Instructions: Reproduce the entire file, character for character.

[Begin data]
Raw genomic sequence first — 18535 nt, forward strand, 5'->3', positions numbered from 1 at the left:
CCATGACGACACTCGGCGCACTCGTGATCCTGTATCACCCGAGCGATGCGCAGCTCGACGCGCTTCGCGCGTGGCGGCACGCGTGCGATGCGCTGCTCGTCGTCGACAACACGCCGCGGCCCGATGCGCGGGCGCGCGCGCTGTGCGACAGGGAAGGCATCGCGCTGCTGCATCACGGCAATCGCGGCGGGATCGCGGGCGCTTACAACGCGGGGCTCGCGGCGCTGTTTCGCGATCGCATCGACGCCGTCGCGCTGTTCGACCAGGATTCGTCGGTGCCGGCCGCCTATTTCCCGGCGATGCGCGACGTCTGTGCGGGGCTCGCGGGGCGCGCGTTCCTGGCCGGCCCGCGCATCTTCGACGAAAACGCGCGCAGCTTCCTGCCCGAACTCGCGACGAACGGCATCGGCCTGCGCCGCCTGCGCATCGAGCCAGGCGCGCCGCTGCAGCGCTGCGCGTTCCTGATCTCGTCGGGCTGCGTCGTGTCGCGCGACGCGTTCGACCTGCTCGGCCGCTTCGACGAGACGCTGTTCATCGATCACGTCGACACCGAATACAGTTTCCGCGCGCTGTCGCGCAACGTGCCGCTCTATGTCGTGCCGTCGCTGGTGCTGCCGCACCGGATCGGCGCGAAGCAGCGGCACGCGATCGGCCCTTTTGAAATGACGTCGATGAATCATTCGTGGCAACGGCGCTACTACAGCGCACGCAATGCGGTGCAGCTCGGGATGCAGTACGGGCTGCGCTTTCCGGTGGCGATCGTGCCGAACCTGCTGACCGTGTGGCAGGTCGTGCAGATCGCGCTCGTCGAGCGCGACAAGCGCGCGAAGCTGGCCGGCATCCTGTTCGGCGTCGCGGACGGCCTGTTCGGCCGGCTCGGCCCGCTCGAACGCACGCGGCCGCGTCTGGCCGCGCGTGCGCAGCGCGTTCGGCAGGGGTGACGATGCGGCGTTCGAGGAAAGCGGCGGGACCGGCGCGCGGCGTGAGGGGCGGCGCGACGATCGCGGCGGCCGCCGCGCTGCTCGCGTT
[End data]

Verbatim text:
Raw genomic sequence first — 18535 nt, forward strand, 5'->3', positions numbered from 1 at the left:
CCATGACGACACTCGGCGCACTCGTGATCCTGTATCACCCGAGCGATGCGCAGCTCGACGCGCTTCGCGCGTGGCGGCACGCGTGCGATGCGCTGCTCGTCGTCGACAACACGCCGCGGCCCGATGCGCGGGCGCGCGCGCTGTGCGACAGGGAAGGCATCGCGCTGCTGCATCACGGCAATCGCGGCGGGATCGCGGGCGCTTACAACGCGGGGCTCGCGGCGCTGTTTCGCGATCGCATCGACGCCGTCGCGCTGTTCGACCAGGATTCGTCGGTGCCGGCCGCCTATTTCCCGGCGATGCGCGACGTCTGTGCGGGGCTCGCGGGGCGCGCGTTCCTGGCCGGCCCGCGCATCTTCGACGAAAACGCGCGCAGCTTCCTGCCCGAACTCGCGACGAACGGCATCGGCCTGCGCCGCCTGCGCATCGAGCCAGGCGCGCCGCTGCAGCGCTGCGCGTTCCTGATCTCGTCGGGCTGCGTCGTGTCGCGCGACGCGTTCGACCTGCTCGGCCGCTTCGACGAGACGCTGTTCATCGATCACGTCGACACCGAATACAGTTTCCGCGCGCTGTCGCGCAACGTGCCGCTCTATGTCGTGCCGTCGCTGGTGCTGCCGCACCGGATCGGCGCGAAGCAGCGGCACGCGATCGGCCCTTTTGAAATGACGTCGATGAATCATTCGTGGCAACGGCGCTACTACAGCGCACGCAATGCGGTGCAGCTCGGGATGCAGTACGGGCTGCGCTTTCCGGTGGCGATCGTGCCGAACCTGCTGACCGTGTGGCAGGTCGTGCAGATCGCGCTCGTCGAGCGCGACAAGCGCGCGAAGCTGGCCGGCATCCTGTTCGGCGTCGCGGACGGCCTGTTCGGCCGGCTCGGCCCGCTCGAACGCACGCGGCCGCGTCTGGCCGCGCGTGCGCAGCGCGTTCGGCAGGGGTGACGATGCGGCGTTCGAGGAAAGCGGCGGGACCGGCGCGCGGCGTGAGGGGCGGCGCGACGATCGCGGCGGCCGCCGCGCTGCTCGCGTT